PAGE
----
1. It’s OK to be afraid of failure. You will worry about running out of money, not finding a “fit” for what you’ve built, and many other spectacular ways to fail. Eventually those thoughts will just become background noise. The quicker they do, the better your focus will be. I think in the beginning I was often thinking or worrying about an “exit” — trying to make sure I had my ducks in a row in case our venture went south. While it is good to have a plan, without confidence that “failure is OK, you will land on your feet” — you might miss the “scary fun” of doing a startup.
  2. Pivot fast, but don’t try to re-invent everything when you do. There were a few times where good ideas were left by the wayside because of the shiny new toy in front of us. At Twistle, the first 1–2 years were spent on an idea(s) that didn’t have great product/market fit — basically a “messaging app” for healthcare. We shifted our focus and core value proposition to automation, but we continued to iterate on what we originally built in order to find our success. By not throwing out what we had built, we gained an advantage that we would not have had if we just “pivoted” and built something new from scratch.
  3. Be as transparent as possible. When things aren’t going in a direction that you believe will be successful, don’t worry about the career/social harmony aspects of letting other(s) know your thoughts. It can be done respectfully, and others will appreciate knowing where you stand. I think one thing we struggled with in the beginning was being open and honest with ourselves about the business prospects of our solution(s). We had a lot of great ideas coming from opinionated leaders in the room, and while many of those ideas were aspirational and motivating, they were sometimes too idealistic to be successful. We may have waited too long to narrow in on the intersection between idealistic and realistic, and I believe some of that may have been an inherent unwillingness to disrupt the status quo.
  4. Hire people that scare you. It’s cliche, but it almost always works out in your favor to bring people on-board who could do your job better than you. Elevate those around you, and we all rise together. As a CTO, there’s a mental trap in trying to be the best at everything. The best developer, the best architect, the best agile coach, etc. I think a CTO’s role is to set context for the product development team(s), make sure all the roles glue together successfully. You must make sure that business ideas blend perfectly into an engineering/product organization. It’s important to make meaningful technical contributions to your product, but you should expect to be out-classed by people you hire in many different ways.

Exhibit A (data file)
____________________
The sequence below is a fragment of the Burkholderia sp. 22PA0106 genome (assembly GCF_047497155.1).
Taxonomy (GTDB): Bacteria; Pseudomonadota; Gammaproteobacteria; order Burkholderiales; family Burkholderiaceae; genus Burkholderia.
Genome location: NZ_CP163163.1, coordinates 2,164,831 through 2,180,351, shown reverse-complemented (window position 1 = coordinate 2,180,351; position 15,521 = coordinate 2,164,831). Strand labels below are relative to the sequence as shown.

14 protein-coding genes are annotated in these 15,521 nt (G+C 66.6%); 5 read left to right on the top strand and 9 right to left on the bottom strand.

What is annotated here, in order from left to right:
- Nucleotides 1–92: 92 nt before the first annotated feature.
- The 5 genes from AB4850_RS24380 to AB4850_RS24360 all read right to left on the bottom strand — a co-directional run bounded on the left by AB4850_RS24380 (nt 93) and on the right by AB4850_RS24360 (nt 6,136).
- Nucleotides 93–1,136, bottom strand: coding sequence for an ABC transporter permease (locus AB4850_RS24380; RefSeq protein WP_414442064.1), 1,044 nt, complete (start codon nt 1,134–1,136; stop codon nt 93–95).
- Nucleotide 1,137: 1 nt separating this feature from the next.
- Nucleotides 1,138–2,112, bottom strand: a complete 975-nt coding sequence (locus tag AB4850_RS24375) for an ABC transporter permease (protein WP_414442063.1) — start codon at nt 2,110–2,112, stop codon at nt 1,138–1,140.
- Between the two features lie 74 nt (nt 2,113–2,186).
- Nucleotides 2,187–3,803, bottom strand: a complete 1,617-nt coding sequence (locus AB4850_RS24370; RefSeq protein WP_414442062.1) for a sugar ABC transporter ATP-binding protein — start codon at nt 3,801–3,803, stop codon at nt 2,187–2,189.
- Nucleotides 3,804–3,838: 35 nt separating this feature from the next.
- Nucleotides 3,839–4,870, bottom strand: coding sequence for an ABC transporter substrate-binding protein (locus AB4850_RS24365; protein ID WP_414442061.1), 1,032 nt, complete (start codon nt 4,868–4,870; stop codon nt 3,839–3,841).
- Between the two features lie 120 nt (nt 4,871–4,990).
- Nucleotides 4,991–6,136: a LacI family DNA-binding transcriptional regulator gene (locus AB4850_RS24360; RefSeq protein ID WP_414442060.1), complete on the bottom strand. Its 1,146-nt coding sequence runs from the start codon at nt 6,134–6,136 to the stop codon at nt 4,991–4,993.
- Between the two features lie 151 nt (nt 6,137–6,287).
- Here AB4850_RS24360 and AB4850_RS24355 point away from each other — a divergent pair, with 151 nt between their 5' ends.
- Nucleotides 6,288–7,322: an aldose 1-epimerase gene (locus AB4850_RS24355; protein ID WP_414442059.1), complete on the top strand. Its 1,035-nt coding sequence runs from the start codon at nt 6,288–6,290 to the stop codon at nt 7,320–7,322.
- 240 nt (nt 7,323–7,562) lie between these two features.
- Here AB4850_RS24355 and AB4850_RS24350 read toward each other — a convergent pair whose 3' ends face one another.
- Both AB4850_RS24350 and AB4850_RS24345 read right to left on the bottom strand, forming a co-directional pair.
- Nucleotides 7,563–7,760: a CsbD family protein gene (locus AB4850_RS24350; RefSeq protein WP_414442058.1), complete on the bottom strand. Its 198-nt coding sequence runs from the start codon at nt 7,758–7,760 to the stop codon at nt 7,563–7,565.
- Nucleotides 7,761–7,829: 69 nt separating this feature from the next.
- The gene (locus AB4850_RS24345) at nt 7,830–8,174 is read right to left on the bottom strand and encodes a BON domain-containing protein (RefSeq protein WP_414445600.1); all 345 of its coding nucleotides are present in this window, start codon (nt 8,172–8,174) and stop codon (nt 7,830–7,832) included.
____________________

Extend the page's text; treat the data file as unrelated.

5. Keep your life outside of your career intact. I think many startup-ers forget that in order to be successful they need to find balance. Working long hours, forgetting about self-care, and ignoring loved-ones are easy things to do when you are trying to get a new company off the ground. In the long run, it will benefit neither you nor the company. This advice is easier to give than to follow. I’ve done a team meeting while simultaneously descending mountain chutes in the backcountry on a snowboard. Letting your work permeate many aspects of your outside life is both easy and sometimes the only option. You might at some point look back and realize that you haven’t truly disconnected from work in months or even years. One key thing to do is to have great operational backup — where you can “disappear” for a few days and have complete confidence that things will generally be OK with your product/service/customers/etc.

Can you share with our readers what you think are the most important “success habits” or “success mindsets”?

Make sure your work reflects your personal values. For me, as I mentioned, work has to be meaningful. I think to some extent we all want this, but maybe in different ways. I’ve adopted a big picture tactic to transform my life and the way I live each day. For example I ask myself everyday, “What did I learn? What could I have done better? Did I make a difference?” This sense of purpose helps keep me focused and moving forward.

Directly related to this is the willingness to grow and change. Change is a constant and being open to it leads to success — you just might not follow the path that you originally thought would get you there.

Some very well known VCs read this column. If you had 60 seconds to make a pitch to a VC, what would you say? He or she might just see this if we tag them 🙂

I would say that Twistle has perfected a broad, platform-based approach to patient engagement that has already achieved significant widespread adoption at many large US-based healthcare institutions. Our own customers have measured the impact our technology has, and have found significant return-on-investment in deploying Twistle. We are continuing to grow organically into new areas that we never dreamed of, and additional capital would only accelerate this growth and broaden our horizons.

How can our readers follow you on social media?





Thank you so much for joining us. This was very inspirational.